When breeders use the laparoscopic AI technique, it allows for the bypassing of the cervical barrier which results in a decreased amount of sperm needed. The sperm is better protected and preserved and allows for sperm dilution as well. This technique requires a single planned insemination and synchronising of oestrus. It requires a minor surgical procedure using a fibre-optic telescope which passes through the ewe’s abdominal wall. In this technique, frozen sperm that has been thawed is most often used, since this is carefully timed and allows for perfect control over the timing of the procedure. The semen can also be freshly collected from the ram on a particular day. With the ram capable of ejaculating between three and four times per day, the AI potential is high, since one ejaculate can inseminate close to a 100 ewes.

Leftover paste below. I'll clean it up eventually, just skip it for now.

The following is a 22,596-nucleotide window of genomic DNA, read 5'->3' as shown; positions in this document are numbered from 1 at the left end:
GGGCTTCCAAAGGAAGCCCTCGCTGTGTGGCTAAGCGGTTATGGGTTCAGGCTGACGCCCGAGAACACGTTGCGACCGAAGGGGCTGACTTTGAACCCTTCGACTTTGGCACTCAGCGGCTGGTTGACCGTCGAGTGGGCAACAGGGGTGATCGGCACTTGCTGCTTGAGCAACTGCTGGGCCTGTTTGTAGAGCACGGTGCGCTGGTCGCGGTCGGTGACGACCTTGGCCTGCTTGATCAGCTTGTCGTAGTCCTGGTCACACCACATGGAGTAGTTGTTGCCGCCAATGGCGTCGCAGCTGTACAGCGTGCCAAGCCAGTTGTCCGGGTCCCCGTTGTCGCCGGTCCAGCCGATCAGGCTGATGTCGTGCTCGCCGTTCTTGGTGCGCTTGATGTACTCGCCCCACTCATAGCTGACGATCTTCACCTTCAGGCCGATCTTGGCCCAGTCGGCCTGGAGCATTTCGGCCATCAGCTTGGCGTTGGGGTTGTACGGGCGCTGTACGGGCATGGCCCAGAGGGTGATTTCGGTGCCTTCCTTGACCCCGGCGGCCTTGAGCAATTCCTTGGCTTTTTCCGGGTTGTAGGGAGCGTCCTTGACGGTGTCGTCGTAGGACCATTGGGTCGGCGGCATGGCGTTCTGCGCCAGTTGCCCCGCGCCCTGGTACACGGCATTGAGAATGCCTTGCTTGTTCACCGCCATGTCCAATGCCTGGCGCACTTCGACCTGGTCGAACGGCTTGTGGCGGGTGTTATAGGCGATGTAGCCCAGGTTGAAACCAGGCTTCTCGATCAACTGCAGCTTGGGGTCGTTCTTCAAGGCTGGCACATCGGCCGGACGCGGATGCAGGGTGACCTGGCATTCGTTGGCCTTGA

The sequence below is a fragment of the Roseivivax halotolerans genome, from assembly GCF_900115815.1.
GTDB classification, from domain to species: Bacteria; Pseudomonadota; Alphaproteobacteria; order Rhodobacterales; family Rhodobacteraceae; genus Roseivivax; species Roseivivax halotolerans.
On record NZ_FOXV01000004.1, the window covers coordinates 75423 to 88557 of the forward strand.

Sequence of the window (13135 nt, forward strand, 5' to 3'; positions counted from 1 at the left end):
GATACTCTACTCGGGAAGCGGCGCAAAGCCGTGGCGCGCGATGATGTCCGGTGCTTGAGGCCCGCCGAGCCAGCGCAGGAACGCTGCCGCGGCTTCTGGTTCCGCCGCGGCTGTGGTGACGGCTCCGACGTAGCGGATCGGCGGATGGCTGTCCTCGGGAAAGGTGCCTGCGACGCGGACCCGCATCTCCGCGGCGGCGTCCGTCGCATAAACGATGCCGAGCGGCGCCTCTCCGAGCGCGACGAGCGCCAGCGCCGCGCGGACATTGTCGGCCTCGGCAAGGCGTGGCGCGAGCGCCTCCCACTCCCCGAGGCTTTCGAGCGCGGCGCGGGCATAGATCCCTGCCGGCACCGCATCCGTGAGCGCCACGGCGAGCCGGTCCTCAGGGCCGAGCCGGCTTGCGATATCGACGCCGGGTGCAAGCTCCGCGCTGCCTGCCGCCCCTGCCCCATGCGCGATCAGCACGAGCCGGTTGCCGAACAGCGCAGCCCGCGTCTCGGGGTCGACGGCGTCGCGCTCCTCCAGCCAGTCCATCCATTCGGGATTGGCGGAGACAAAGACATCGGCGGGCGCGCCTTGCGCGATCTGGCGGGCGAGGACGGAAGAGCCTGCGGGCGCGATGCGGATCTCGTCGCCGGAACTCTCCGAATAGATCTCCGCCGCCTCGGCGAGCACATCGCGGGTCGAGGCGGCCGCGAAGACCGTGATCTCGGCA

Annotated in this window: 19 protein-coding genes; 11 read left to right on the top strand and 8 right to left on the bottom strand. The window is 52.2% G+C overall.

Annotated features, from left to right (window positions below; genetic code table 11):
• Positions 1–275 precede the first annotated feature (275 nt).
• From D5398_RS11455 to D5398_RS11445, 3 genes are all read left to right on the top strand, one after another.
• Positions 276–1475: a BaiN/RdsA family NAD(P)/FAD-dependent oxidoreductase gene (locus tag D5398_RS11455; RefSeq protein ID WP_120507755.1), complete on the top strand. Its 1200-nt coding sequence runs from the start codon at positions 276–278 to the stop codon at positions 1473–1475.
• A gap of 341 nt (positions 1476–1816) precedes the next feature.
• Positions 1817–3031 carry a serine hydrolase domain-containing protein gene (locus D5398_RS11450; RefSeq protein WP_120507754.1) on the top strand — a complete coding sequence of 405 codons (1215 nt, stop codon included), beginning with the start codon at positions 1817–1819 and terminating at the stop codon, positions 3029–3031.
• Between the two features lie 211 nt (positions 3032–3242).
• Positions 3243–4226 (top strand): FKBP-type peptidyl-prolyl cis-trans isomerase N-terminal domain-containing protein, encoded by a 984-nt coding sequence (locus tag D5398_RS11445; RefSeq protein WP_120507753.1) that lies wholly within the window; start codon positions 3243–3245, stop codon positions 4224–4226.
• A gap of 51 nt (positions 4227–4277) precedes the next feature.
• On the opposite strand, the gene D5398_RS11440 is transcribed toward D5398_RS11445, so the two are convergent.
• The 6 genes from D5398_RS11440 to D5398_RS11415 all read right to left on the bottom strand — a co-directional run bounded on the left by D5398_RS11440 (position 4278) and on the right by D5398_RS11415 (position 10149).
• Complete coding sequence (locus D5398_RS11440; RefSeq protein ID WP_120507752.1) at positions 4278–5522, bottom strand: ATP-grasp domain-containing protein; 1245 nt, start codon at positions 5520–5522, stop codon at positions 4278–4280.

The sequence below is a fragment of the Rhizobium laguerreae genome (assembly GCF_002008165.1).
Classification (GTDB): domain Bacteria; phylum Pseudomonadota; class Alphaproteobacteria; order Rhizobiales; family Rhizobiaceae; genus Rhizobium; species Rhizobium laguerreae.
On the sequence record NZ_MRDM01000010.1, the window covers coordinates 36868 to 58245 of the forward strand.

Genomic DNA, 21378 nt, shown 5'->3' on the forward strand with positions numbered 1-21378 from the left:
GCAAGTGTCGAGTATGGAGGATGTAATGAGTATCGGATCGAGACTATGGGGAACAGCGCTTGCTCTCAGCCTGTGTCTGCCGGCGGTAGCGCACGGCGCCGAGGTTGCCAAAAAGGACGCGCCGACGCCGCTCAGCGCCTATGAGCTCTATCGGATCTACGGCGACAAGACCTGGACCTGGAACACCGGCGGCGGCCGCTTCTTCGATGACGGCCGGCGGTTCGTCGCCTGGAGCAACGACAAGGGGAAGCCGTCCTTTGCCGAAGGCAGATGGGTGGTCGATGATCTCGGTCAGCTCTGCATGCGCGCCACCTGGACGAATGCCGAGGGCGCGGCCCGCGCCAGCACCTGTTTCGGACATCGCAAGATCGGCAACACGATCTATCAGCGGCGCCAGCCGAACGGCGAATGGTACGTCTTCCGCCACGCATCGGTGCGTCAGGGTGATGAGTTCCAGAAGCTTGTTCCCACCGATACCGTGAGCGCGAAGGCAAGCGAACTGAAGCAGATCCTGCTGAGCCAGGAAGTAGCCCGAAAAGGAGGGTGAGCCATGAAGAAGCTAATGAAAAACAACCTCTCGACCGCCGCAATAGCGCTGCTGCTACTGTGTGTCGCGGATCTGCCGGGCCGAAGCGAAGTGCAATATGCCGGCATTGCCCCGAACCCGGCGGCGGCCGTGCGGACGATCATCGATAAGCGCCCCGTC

Using a vaginal AI technique does not require any special tools, the ewe is not sedated, and it does not need the ewe to be severely restrained, and it is rapid too. The technician or handler will be required to be calm, to keep the ewe relaxed even though she will be restrained to limited movement. To access the vagina, the ewe’s hindquarters must be at a convenient height and be convenient for the handler and comfortable for the ewe. The vulva region must be cleaned and using suitable illumination plus the aid of a speculum, the cervix must be located. The insemination must be done as deeply as possible and using a very thin, long insemination tube that you attach to a syringe can be used, or semi-automatic insemination devices are available to use. The use of thawed frozen sperm in vaginal AI appears to be less successful when compared to fresh diluted semen. This method could cause injury in maiden ewes, and therefore, laparoscopic AI is safer.